Joe Biden asked me to pray for America. I said yes because I value the truth.
We need to hold our leaders to account when they corrupt the political process by using misinformation and lies. Our leaders must champion truth.
On Thursday morning, I shared both my faith and my love for this country and its citizens as a participant in the National Inaugural Prayer Service. As I’m not a pastor or a priest, you may wonder how a mother from the Midwest ended up on the program for a presidential inaugural event.
It began with the pursuit of truth.
Five years ago, I noticed my friends sharing on social media questionable content about Hillary Clinton. As a lifelong Republican, I was inclined to believe negative information about her. But I also value integrity, and it felt important to be certain that what I was seeing was true before passing it along. So I clicked through the links and did some digging into reputable sources.
My conclusion? While I was still not particularly excited about her politics, it was easy to determine that much of the shocking information making the rounds in my feeds was false.
But judging by the passion and speed with which that misleading information was shared among my friends, it was clearly persuasive. As we got closer to the 2016 presidential election, the exchange of misinformation accelerated, and patterns emerged.
First, almost without exception, the material would contain a small truth. This was offered as justification for believing everything else shared.
Next, any criticism of the material was deflected. But most disturbingly I began to hear something new: clever and competent people were giving up on truth.
When intellectually cornered, friends responded with a version of: “We can’t really know what is true, can we?” And that ambiguity led rational people to embrace lies.
Over the past four years the misinformation has intensified. We now know that in 2016 Americans were the target of a carefully designed influence campaign by foreign actors.
And in 2020, patterns that were hidden in shadows of our last election became an open political strategy. QAnon and others used conspiracy theories to turn us against each other as Americans and against the notion of objective truth.
Accelerated by a pandemic and their endorsement by the president and other leaders of his party, the lies spread further and faster. Ultimately these lies sought to undermine not only political opponents, but the integrity of our elections, culminating in an attack on the Capitol.
Without question, misinformation has harmed our nation, and in this moment it would be easy to misdirect our anger at the millions of citizens who have shared falsehoods. But that will not achieve a lasting solution and may even aggravate the problem.
Instead, we need to start with our leaders, holding them to account when they corrupt the political process by using misinformation and lies. Our leaders must champion truth.
All citizens are responsible
As my co-religionist Mitt Romney has said in defense of the integrity of our elections, the pursuit of truth is “the burden (and) …the duty of leadership.” I was deeply grateful for President Joe Biden’s inaugural commitment to this burden, and I plan to hold him to his word.
But truth-seeking is also the burden of citizenship. It requires us to discipline our political responses and motivations. We must learn to cast informed votes, not just emotional ones.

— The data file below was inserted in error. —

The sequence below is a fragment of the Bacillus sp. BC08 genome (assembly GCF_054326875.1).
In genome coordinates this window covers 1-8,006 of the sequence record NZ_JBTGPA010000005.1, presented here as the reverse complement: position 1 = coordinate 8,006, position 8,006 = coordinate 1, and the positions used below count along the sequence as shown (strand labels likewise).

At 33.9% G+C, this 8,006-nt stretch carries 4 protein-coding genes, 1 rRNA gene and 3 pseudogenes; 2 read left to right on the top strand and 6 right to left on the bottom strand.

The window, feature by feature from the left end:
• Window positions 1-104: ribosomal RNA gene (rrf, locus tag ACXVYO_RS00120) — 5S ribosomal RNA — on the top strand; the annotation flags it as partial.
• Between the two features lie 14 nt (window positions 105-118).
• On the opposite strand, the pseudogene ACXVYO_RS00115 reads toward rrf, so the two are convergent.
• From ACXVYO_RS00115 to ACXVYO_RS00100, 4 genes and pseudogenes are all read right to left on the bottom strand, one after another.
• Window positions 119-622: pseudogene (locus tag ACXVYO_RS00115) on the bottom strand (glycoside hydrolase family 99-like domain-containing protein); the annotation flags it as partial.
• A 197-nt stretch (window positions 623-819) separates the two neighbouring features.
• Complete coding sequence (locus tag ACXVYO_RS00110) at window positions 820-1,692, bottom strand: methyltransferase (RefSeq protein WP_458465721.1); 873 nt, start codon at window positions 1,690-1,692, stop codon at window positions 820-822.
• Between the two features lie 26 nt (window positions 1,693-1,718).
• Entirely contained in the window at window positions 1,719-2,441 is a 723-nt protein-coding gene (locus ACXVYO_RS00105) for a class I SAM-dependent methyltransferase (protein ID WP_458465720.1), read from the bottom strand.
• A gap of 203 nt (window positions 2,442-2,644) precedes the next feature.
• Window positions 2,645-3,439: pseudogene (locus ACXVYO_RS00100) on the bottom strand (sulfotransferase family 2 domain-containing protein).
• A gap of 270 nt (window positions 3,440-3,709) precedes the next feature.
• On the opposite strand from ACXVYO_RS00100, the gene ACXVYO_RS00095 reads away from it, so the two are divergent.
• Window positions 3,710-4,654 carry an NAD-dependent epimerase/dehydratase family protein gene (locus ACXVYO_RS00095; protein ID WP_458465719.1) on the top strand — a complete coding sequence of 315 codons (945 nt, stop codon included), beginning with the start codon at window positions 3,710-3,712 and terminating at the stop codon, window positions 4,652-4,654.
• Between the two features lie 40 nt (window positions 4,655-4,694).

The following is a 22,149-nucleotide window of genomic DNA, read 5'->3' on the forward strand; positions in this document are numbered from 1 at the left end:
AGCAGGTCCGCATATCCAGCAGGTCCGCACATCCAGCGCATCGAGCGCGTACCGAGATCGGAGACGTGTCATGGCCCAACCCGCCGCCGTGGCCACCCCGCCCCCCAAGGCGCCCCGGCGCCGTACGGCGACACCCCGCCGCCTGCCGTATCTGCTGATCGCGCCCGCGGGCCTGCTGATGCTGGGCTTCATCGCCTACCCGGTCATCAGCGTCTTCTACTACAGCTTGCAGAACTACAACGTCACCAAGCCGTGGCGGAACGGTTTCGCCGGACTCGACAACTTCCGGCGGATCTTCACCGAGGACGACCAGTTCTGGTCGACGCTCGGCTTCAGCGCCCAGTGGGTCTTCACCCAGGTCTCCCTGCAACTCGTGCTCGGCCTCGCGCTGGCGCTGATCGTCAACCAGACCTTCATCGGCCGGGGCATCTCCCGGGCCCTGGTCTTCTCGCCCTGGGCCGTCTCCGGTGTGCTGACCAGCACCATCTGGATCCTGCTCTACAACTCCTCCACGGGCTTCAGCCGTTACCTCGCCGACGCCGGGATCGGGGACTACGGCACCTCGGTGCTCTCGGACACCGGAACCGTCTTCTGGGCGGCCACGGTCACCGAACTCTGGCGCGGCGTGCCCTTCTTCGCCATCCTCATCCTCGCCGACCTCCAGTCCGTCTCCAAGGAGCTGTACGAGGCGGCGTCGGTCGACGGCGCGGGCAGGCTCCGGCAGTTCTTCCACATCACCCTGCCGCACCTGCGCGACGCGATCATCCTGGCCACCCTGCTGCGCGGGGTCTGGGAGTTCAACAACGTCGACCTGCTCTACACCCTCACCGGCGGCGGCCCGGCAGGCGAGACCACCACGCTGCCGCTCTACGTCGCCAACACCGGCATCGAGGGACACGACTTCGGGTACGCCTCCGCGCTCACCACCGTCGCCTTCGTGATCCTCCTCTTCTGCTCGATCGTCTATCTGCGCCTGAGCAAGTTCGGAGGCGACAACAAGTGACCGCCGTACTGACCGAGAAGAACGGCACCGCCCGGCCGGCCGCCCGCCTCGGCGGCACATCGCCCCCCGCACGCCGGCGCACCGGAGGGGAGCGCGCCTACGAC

We must defend and pay for legitimate sources of information. Every American should recognize attacks on the press as attacks on democracy. We should demand that our leaders act transparently, and we should praise media sources that are even-handed and avoid sensationalism.
Finally, we can come together as groups of citizens to source and share trustworthy information and to support each other in defending truth.
This last solution is critical for me. Four years ago, I joined Mormon Women for Ethical Government, and suddenly, I no longer felt alone in my pursuit of truth in the realm of politics. MWEG members seek to find and identify truth independent of party.
Then we work collaboratively to hold our elected officials accountable to that truth. We strive to create a community with a healthy herd immunity to lies.
My fellow MWEG members voluntarily carry a little bit of our national burden each time they research from solid sources, engage with friends and family entrenched in conspiracy theories, and speak out against politicians who lie.
Our determination to push ahead is found in our religious commitment to seek truth and our belief in a democracy that should equally protect the rights of every American. This commitment sends us to our knees each day as we seek for discernment and pray for our nation and its leaders.
Hold leaders accountable for truth
Which brings me back to last week’s prayer service. Participating in such an event wasn’t an endorsement of a party or candidate. Instead, it was an act of faith in the future.
I was honored to represent my organization of women who will work alongside all citizens willing to build our nation and to hold President Biden and all elected officials accountable “to honor our Constitution and protect our nation, to defend the truth and defeat the lies.”
And I am hopeful, after his inaugural speech, that while I may have a president I will disagree with at times, I also will have a president who I can trust. Truth is critical in a democracy, and we all must recommit to being a nation of truth seekers and truth tellers.
Emma Petty Addams is a mother, musician and the executive director of Mormon Women for Ethical Government. She lives in Omaha, Neb., with her husband and three sons.